Public Defender Tracy Macuga didn’t exactly walk on water while telling Santa Barbara County supervisors on Monday how many County Jail inmates spend years behind bars at great taxpayer expense before ever going to trial. But when she was through, she all but got a standing ovation. “You really blew my mind,” Supervisor Das Williams told her. “This is one of the best presentations I have ever seen,” Supervisor Steve Lavagnino chimed in. “You are a force,” exclaimed Supervisor Peter Adam, the board’s most outspoken conservative.
For all the praise, Macuga’s message was both sobering and depressing. Millions of dollars are spent keeping inmates locked up before their day in court. “Justice delayed is not justice delivered,” she said, teeing off on “excessive continuance” and the “culture of delay” permeating almost every step of the criminal justice process. She talked of five clients her office represents who have been waiting in jail between three and five years. Combined, she said, these defendants have cost the county $740,000 — incarceration cost per prisoner is $42,000 annually — not including the added expenses of trial preparation, transportation to and from court, or medical attention. With more than half the inmates in County Jail awaiting trial, she said, millions of dollars that could be better spent providing mental-health services or addiction counseling are squandered warehousing defendants who more often than not need both.
There’s more, she continued. Prosecutors and defense attorneys routinely postpone cases. Important information and evidence are not shared by all parties in a timely fashion. Judges are slow getting cases on the court calendar and slower still in starting trials on time. “This is not a case for finger-pointing,” Macuga said. “We all have had a hand in it.” If the heads of various departments created a quick task force, they could make meaningful improvement, she added. One problem is that Santa Barbara Superior Court is funded by the state and not the county. Still, Macuga highlighted significant results achieved when her department worked collaboratively with county mental-health officials and prosecutors to reduce the crushing demand on the very limited bed space at the county’s acutepsychiatric-care facility by prisoners deemed “incompetent to stand trial.” The number of inmates taking up psychiatric beds has dropped by 50 percent and the length of time by 20 percent.
Supervisor Janet Wolf suggested it was no accident that such progress was made, given that the three departments involved — the Public Defender, Behavioral Wellness, and the District Attorney — were all run by women. “No offense, but you know if you want to get something done, you want women sitting around the table together,” she said. Supervisor Lavagnino noted that 11 of the county’s 22 departments were run by women, including CEO Mona Miyasato.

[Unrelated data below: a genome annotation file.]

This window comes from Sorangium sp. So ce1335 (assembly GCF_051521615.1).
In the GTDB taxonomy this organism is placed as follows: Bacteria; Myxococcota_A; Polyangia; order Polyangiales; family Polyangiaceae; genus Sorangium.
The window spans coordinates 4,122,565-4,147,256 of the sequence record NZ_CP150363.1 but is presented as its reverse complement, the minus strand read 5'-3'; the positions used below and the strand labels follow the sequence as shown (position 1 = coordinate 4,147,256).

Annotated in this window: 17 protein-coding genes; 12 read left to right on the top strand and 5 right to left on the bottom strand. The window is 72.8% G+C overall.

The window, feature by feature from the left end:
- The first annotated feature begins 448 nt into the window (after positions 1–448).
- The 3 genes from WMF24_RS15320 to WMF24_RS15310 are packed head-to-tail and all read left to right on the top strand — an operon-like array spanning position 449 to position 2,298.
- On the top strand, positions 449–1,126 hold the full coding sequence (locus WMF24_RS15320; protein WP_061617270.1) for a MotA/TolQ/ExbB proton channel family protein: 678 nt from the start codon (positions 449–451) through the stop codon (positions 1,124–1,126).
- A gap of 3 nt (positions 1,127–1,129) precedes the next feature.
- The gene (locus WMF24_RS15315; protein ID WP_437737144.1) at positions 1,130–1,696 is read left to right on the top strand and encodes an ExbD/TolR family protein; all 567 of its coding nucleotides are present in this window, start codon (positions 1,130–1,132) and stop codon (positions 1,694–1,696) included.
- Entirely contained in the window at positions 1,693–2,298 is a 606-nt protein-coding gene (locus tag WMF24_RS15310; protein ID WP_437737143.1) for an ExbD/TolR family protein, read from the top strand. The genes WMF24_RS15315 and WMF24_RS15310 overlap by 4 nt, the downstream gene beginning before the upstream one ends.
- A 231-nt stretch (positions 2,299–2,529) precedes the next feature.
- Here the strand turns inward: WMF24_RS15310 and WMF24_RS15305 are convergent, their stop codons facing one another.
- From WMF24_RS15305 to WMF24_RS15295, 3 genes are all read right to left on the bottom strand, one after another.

The supervisors are meeting three times this week to hash out a proposed budget that would have been a lot better had this winter’s disasters not inflicted a $10 million crunch to the county’s bottom line. As it is, supervisors are reviewing an early draft calling for $5.2 million in cuts and the elimination of 11 full-time positions. The bulk of those cuts would hit hardest on the Sheriff’s Office and Behavioral Wellness. The latter is looking to cut $2.35 million in services. More specifically, that’s how much has to be lopped off for expenditures on out-of-county treatment beds for those experiencing acute distress. In the past five years, costs associated with such services have increased from $2.3 million to $8.8 million, mostly because of changes in federal reimbursement formulas for people with mental illness in nursing homes. “Many more people are being put out of nursing homes,” said Behavioral Wellness Director Alice Gleghorn. Many of these, she added, have been placed in legal conservatorships and then deposited in long-term care facilities out of county. “The good news?” Gleghorn mused, looking over her notes. “There is no good news.”
The Sheriff’s Office will go less quietly into the long night of budget gloom this Friday. It’s provided a blueprint for cutting $1.6 million and eliminating 3.7 positions, more than half from the Isla Vista Foot Patrol. It has plans, however, to augment its budget by $5.5 million, enough to pay for 27 positions. However, Miyasato pointed out the Sheriff’s Office was already getting an additional $10.9 million to staff the new Northern County Jail when it opens next year. That’s more, Miyasato said, than all the other departments combined.
None of this week’s deliberations factored in the $5 million to $25 million that county bean counters expect legalized cannabis sales to generate this year. That’s because the new cannabis tax must first be approved by voters this June. Assuming the measure passes, it’s unclear how much money it will raise, given how volatile the price of pot is. Santa Barbara has more licensed cultivators than any county in the state. If and when their product hits the market, that could drive the price of pot down. It’s estimated that California currently produces eight times more cannabis than state residents consume.
Miyasato also asked the supervisors to consider an increase to the county’s sales tax. A one percent increase would generate $7.5 million. But with the pot tax on the ballot this June, none of the supervisors — with the exception of Williams — expressed any real stomach for the idea. Supervisor Lavagnino, who often functions as a key swing vote, was adamantly opposed. “I’d work against it,” he said.